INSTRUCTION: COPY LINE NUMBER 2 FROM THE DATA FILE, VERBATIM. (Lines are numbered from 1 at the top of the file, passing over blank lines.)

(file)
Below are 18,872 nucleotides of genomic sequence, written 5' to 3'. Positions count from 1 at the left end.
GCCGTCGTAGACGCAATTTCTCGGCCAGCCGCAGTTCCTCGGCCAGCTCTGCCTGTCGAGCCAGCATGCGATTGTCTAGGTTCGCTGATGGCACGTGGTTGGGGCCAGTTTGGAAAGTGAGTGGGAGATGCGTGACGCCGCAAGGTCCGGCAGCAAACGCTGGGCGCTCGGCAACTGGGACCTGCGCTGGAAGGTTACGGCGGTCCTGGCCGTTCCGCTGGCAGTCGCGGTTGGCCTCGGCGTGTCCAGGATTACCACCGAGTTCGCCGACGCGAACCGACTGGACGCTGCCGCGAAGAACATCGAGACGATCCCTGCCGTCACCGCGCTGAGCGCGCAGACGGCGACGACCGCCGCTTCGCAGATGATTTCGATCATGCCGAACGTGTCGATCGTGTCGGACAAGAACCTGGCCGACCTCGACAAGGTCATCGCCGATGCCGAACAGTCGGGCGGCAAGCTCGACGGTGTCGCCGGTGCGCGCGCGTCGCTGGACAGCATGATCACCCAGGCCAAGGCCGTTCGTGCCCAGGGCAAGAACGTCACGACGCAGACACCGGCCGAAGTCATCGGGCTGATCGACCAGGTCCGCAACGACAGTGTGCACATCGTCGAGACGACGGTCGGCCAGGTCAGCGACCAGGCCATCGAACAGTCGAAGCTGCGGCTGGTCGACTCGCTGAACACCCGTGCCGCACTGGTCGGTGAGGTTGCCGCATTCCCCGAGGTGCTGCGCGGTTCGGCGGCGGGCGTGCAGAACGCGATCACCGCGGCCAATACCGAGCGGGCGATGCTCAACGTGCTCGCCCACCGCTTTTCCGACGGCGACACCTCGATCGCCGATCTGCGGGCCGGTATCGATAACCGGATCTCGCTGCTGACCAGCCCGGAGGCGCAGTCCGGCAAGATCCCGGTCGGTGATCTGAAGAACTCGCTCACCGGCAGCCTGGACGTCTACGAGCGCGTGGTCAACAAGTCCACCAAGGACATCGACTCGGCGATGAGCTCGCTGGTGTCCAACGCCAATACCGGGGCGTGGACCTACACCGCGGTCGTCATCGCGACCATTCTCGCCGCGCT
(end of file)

GCCGTCGTAGACGCAATTTCTCGGCCAGCCGCAGTTCCTCGGCCAGCTCTGCCTGTCGAGCCAGCATGCGATTGTCTAGGTTCGCTGATGGCACGTGGTTGGGGCCAGTTTGGAAAGTGAGTGGGAGATGCGTGACGCCGCAAGGTCCGGCAGCAAACGCTGGGCGCTCGGCAACTGGGACCTGCGCTGGAAGGTTACGGCGGTCCTGGCCGTTCCGCTGGCAGTCGCGGTTGGCCTCGGCGTGTCCAGGATTACCACCGAGTTCGCCGACGCGAACCGACTGGACGCTGCCGCGAAGAACATCGAGACGATCCCTGCCGTCACCGCGCTGAGCGCGCAGACGGCGACGACCGCCGCTTCGCAGATGATTTCGATCATGCCGAACGTGTCGATCGTGTCGGACAAGAACCTGGCCGACCTCGACAAGGTCATCGCCGATGCCGAACAGTCGGGCGGCAAGCTCGACGGTGTCGCCGGTGCGCGCGCGTCGCTGGACAGCATGATCACCCAGGCCAAGGCCGTTCGTGCCCAGGGCAAGAACGTCACGACGCAGACACCGGCCGAAGTCATCGGGCTGATCGACCAGGTCCGCAACGACAGTGTGCACATCGTCGAGACGACGGTCGGCCAGGTCAGCGACCAGGCCATCGAACAGTCGAAGCTGCGGCTGGTCGACTCGCTGAACACCCGTGCCGCACTGGTCGGTGAGGTTGCCGCATTCCCCGAGGTGCTGCGCGGTTCGGCGGCGGGCGTGCAGAACGCGATCACCGCGGCCAATACCGAGCGGGCGATGCTCAACGTGCTCGCCCACCGCTTTTCCGACGGCGACACCTCGATCGCCGATCTGCGGGCCGGTATCGATAACCGGATCTCGCTGCTGACCAGCCCGGAGGCGCAGTCCGGCAAGATCCCGGTCGGTGATCTGAAGAACTCGCTCACCGGCAGCCTGGACGTCTACGAGCGCGTGGTCAACAAGTCCACCAAGGACATCGACTCGGCGATGAGCTCGCTGGTGTCCAACGCCAATACCGGGGCGTGGACCTACACCGCGGTCGTCATCGCGACCATTCTCGCCGCGCT